In lots of ways, this is actually the opposite of what many social networks and platforms are trying to do, and this worries me greatly. “You might also like…”, or “Recommended for you” features point us towards things that we’ll like because they are similar to us, rather than things that will make us think.
But here’s the thing: I’m okay with disagreeing with things I see online. More than that even; I want to see things I disagree with online. Eloquent arguments by someone with a vastly different perspective to my own are exactly what I need to be able to challenge my own thinking and, if necessary, revise my own opinions.
unfair digital distribution
Contradictorily though, while more and more people from all corners of the world are getting online, it feels like getting those diverse perspectives and voices on my screen is getting harder and harder to do. Astra Taylor’s book The People’s Platform explores this phenomenon:
While the Internet offers marginalized groups powerful and potentially world-changing opportunities to meet and act together, new technologies also magnify inequality, reinforcing elements of the old order. Networks do not eradicate power: they distribute it in different ways, shuffling hierarchies and producing new mechanisms of exclusion.
Taylor describes the trend towards “homophily” — our tendency to associate with and bond with others similar to ourselves — and how this is affecting our digital behaviour, and her book, (which I strongly recommend) explores these themes of diversity and power in social platforms in far more detail.
It’s not hard to think of many examples, either, both online and offline. The one that I thought of most though that has taken off largely since Taylor’s book came out in 2014, is that of Medium. In the words of a recent BBC article about the platform, “Medium has become an outlet for people who already have the biggest audiences in the world.” I don’t agree with everything in that article, but the latter half of it goes on to a topic I do agree with: “Medium can sometimes seem the least likely place to be confronted with a view different to your own.”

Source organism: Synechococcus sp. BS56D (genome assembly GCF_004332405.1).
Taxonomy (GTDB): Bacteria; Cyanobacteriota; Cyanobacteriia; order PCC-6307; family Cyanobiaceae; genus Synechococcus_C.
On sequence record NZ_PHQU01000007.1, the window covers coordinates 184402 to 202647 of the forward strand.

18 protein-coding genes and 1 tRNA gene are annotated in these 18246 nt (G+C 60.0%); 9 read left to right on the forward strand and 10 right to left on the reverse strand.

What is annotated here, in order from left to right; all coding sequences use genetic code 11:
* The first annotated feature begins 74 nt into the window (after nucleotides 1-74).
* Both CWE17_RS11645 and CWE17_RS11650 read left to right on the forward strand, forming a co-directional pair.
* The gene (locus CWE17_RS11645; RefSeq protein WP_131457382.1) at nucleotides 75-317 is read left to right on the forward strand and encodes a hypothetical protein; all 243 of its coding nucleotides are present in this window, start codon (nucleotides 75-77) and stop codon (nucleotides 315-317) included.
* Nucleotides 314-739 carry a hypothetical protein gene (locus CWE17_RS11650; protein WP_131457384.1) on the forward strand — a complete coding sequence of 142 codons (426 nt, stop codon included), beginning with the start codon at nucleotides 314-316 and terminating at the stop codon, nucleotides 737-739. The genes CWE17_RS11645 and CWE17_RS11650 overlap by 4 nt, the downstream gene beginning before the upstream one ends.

Somewhat ironically, after spending 6 years in prison from 2008–2014, Hossein Derakhshan wrote about the phenomena of centralization of the web, and of information online, actually in a Medium publication.
So what I’m saying isn’t new. We know that what we’re reading and the information we’re getting online is becoming increasingly homogenous, increasingly intentionally designed to please us, and — in my opinion — increasingly boring, in a lot of ways.
But more practically speaking, it got me thinking about what we can do to counter that algorithmically-induced homophily. I wrote about the beginnings of my own attempts to do so, back in 2014 — but here are some more up-to-date tactics I’ve been trying out.
I think I’m a bit slow to the party, but I love newsletters. People who have other interests to me and who are good at curating that information online have been a regular source of interestingness for me. People who go beyond the “most popular” parts of sites, and dig down to find hidden gems among the overwhelming mass of information on the Internet, have my utmost respect and gratitude. In this age of outsourcing curation to machines, hand-picked morsels — often on topics I wouldn’t otherwise read (so, would probably not get recommended) are teaching me a lot. If it’s not too meta, this Buzzfeed piece of interesting newsletters has some great recommendations in there.
Another tactic has been following people on Twitter who have absolutely nothing in common with me, and those who display a totally different opinion to my own. I don’t get into conversation with them online very often at all, but it’s fascinating to see what kinds of information sources they follow, who they interact with, and the kinds of things they find interesting.
One go-to website for differing perspectives on the world has been Global Voices. Disclaimer: I’ve written for them, but I followed the site way before I started writing, and actually the more I learn about their community, the more I respect them. They provide a platform for citizen journalists to write about issues that aren’t getting covered in “mainstream” media, and there are all sorts of issues that are changing the world in places I know so little about, that get covered regularly. It’s fascinating, if not a little overwhelming when I think about all I have to learn.
Given that it’s becoming easier to simply go with the algorithmic flow, fighting against these trends is going to require intention and effort from all of us. In my opinion, a first step that we can all take is being more intentional about what, who, and where we get our information. These trends will harm people on the margins of society the most, and it’s all of our responsibilities to reach out and make an actual effort to hear them.